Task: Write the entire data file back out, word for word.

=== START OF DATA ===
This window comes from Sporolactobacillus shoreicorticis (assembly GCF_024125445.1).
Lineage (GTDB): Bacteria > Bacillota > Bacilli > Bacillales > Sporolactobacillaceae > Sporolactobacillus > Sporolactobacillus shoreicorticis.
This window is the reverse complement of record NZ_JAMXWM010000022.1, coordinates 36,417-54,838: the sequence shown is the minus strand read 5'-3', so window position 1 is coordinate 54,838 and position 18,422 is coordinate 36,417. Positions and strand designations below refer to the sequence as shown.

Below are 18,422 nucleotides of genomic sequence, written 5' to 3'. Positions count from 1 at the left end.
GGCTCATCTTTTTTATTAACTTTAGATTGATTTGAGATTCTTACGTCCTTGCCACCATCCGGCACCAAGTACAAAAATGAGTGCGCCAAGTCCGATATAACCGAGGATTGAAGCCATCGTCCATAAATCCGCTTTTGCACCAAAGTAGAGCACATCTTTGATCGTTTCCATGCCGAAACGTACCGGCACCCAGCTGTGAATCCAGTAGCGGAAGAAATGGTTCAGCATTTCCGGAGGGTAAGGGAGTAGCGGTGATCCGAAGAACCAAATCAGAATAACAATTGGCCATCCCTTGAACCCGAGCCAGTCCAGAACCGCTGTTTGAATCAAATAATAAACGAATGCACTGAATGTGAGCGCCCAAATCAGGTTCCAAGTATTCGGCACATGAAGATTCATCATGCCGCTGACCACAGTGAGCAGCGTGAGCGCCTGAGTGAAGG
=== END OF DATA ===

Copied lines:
This window comes from Sporolactobacillus shoreicorticis (assembly GCF_024125445.1).
Lineage (GTDB): Bacteria > Bacillota > Bacilli > Bacillales > Sporolactobacillaceae > Sporolactobacillus > Sporolactobacillus shoreicorticis.
This window is the reverse complement of record NZ_JAMXWM010000022.1, coordinates 36,417-54,838: the sequence shown is the minus strand read 5'-3', so window position 1 is coordinate 54,838 and position 18,422 is coordinate 36,417. Positions and strand designations below refer to the sequence as shown.

Below are 18,422 nucleotides of genomic sequence, written 5' to 3'. Positions count from 1 at the left end.
GGCTCATCTTTTTTATTAACTTTAGATTGATTTGAGATTCTTACGTCCTTGCCACCATCCGGCACCAAGTACAAAAATGAGTGCGCCAAGTCCGATATAACCGAGGATTGAAGCCATCGTCCATAAATCCGCTTTTGCACCAAAGTAGAGCACATCTTTGATCGTTTCCATGCCGAAACGTACCGGCACCCAGCTGTGAATCCAGTAGCGGAAGAAATGGTTCAGCATTTCCGGAGGGTAAGGGAGTAGCGGTGATCCGAAGAACCAAATCAGAATAACAATTGGCCATCCCTTGAACCCGAGCCAGTCCAGAACCGCTGTTTGAATCAAATAATAAACGAATGCACTGAATGTGAGCGCCCAAATCAGGTTCCAAGTATTCGGCACATGAAGATTCATCATGCCGCTGACCACAGTGAGCAGCGTGAGCGCCTGAGTGAAGG